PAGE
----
Fleas can’t swim. They also won’t break the surface tension of water. Upon entering water, fleas flail around on the surface in an attempt to reach a physical object so they can jump or crawl out.
Fleas don’t Swim or Sink
Fleas don’t swim. However, they also don’t sink. Instead, fleas will thrash about on the water’s surface in an attempt to crawl out Img 1. Fleas don’t break the surface tension of water because they’re tiny and coated with a water-repellent wax. They can survive for up to 7 days on the water’s surface.
Img 1 Cat flea flailing around on the surface of soapy water.
Forcing Fleas to Drown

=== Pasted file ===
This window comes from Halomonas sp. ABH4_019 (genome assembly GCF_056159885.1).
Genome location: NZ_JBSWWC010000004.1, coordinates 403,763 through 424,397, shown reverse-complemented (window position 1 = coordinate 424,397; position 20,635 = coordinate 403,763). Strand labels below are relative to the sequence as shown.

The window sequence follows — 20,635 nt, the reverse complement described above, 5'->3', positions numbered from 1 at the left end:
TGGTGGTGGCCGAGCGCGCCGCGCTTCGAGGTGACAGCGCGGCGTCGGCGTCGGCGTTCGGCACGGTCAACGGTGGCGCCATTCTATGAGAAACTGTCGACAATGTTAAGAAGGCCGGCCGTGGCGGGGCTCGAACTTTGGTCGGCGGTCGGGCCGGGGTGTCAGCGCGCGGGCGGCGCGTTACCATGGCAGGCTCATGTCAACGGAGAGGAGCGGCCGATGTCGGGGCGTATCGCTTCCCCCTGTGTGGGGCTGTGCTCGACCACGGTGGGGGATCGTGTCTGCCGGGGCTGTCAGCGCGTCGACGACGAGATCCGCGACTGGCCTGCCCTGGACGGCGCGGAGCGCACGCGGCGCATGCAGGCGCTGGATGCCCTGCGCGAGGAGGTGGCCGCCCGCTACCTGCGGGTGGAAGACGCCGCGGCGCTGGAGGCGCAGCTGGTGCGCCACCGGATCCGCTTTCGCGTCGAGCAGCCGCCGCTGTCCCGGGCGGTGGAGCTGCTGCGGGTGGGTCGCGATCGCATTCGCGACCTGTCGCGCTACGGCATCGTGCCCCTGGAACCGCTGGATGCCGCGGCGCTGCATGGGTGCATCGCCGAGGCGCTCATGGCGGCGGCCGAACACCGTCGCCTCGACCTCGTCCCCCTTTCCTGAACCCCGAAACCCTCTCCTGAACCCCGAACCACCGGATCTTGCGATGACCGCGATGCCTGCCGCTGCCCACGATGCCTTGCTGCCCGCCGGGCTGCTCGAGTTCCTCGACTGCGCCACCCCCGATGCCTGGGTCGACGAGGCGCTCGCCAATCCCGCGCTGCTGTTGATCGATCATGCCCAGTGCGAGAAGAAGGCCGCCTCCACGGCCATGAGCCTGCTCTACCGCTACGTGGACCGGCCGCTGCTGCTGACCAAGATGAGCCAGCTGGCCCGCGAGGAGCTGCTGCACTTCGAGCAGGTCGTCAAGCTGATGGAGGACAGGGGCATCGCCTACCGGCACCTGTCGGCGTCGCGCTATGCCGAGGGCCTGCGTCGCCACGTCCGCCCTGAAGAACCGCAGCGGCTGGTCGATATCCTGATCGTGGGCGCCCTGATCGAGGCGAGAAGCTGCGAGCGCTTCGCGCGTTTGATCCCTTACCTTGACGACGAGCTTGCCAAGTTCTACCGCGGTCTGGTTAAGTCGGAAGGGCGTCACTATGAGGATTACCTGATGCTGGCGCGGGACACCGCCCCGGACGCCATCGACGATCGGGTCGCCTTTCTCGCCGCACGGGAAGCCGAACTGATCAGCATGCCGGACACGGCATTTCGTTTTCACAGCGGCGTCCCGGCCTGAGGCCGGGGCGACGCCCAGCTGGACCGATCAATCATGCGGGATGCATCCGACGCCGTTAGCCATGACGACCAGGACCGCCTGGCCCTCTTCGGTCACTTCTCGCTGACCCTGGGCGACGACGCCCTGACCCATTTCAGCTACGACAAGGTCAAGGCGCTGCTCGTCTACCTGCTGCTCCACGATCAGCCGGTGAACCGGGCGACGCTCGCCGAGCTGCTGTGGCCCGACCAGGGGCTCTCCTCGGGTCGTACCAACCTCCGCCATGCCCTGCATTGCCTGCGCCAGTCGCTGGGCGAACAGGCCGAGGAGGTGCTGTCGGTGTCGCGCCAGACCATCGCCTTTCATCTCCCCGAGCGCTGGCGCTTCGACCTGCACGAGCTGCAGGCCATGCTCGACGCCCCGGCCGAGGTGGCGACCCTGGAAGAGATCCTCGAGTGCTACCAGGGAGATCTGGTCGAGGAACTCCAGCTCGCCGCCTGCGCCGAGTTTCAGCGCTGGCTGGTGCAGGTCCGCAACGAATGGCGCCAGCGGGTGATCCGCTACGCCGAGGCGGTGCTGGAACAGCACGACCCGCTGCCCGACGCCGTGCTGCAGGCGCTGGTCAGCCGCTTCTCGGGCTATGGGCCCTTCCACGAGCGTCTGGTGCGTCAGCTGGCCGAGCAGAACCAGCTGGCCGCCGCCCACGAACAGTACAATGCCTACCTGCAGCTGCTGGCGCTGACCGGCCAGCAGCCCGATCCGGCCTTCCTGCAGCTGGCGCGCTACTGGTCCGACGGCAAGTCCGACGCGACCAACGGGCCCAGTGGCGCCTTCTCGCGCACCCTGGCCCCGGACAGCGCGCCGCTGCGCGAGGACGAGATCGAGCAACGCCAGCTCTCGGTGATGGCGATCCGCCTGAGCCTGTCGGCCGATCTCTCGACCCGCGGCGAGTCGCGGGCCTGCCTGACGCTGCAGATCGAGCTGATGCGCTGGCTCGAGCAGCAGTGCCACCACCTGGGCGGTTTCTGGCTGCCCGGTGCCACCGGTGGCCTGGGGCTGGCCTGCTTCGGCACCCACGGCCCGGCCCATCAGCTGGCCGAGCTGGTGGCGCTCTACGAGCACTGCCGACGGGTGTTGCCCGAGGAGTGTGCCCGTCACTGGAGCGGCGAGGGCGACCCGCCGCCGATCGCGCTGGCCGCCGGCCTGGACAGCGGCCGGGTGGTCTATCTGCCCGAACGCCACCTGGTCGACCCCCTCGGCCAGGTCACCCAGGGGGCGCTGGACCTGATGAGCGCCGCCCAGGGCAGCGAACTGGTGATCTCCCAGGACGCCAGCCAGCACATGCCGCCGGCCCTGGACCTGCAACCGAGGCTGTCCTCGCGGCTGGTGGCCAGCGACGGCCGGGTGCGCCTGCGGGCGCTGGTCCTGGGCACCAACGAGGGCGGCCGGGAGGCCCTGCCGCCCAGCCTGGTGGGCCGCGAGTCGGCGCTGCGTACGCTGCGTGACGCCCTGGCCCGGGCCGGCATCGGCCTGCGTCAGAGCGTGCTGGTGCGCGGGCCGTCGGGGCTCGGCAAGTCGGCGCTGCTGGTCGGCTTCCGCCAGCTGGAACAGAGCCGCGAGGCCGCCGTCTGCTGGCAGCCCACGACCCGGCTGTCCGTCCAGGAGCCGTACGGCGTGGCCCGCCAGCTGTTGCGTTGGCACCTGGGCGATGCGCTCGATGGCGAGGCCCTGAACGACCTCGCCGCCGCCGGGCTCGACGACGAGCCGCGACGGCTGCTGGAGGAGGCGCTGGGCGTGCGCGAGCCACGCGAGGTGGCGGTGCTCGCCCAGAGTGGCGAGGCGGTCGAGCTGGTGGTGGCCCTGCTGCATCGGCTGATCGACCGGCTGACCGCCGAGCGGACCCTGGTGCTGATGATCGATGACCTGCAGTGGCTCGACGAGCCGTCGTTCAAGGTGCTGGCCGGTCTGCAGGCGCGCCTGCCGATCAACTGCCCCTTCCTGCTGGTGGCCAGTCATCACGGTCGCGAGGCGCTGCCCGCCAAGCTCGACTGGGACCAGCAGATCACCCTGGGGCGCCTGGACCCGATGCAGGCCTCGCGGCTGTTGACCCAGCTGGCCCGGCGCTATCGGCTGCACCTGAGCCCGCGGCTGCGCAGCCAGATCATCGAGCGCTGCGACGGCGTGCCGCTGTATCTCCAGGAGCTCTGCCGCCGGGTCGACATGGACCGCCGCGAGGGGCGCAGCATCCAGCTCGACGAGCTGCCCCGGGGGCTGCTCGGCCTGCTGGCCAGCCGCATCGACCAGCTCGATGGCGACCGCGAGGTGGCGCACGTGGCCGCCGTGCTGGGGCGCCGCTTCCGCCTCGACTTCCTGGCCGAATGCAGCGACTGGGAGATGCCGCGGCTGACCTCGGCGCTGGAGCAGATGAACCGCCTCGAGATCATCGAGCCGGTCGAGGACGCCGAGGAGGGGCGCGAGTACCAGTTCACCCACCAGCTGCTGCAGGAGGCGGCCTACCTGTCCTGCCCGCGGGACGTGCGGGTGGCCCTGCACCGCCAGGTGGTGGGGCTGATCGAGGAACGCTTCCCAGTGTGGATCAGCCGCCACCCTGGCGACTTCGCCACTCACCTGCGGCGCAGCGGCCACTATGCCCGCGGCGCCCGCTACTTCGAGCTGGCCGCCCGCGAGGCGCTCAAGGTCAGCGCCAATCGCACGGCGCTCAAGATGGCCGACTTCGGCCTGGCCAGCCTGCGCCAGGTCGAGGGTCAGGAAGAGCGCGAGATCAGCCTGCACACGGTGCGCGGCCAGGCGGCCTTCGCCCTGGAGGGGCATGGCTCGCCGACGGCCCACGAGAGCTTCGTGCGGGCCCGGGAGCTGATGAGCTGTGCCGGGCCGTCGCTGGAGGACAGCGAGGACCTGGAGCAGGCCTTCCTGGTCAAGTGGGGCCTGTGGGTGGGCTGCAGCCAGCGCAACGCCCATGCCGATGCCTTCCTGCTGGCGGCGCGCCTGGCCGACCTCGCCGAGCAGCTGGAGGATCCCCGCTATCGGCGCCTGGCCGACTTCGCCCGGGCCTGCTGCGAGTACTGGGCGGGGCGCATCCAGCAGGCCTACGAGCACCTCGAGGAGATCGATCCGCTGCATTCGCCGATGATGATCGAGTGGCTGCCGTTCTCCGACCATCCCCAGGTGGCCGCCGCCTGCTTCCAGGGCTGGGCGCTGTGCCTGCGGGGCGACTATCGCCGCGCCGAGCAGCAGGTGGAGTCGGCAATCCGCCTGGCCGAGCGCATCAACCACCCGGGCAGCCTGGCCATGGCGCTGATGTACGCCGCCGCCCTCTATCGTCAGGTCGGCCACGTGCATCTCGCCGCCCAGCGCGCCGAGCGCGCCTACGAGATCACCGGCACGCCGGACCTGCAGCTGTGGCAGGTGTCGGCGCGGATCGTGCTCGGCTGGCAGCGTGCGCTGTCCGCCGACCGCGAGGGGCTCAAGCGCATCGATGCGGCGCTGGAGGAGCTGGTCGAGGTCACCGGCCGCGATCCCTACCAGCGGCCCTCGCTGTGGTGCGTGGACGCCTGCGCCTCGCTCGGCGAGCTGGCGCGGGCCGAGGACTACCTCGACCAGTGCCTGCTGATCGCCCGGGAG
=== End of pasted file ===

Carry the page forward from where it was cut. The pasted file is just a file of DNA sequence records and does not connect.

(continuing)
Adding a surfactant to water reduces its surface tension. Household dish detergent (e.g. Dawn) is commonly used for this purpose. Fleas will sink in water containing a couple drops of dish soap. However, it still takes up 24 hours for submerged fleas to drown.
Fleas will die more rapidly in vegetable oil. The oil is viscous and prevents swimming or flailing around. Vegetable oil has around half the surface tension of water. As a result, the fleas sink instead of remaining on the surface.
Preventing Fleas from Escaping Water
Fleas may escape if they’re able to reach the sides of the water container. Applying petroleum jelly to the container’s rim can help prevent fleas from crawling out. Fleas can also escape by mounting soap bubbles or suds, and then jumping out of the water. To prevent soap bubbles, JetDry can be used instead of dish soap. JetDry is a concentrated surfactant and doesn’t foam.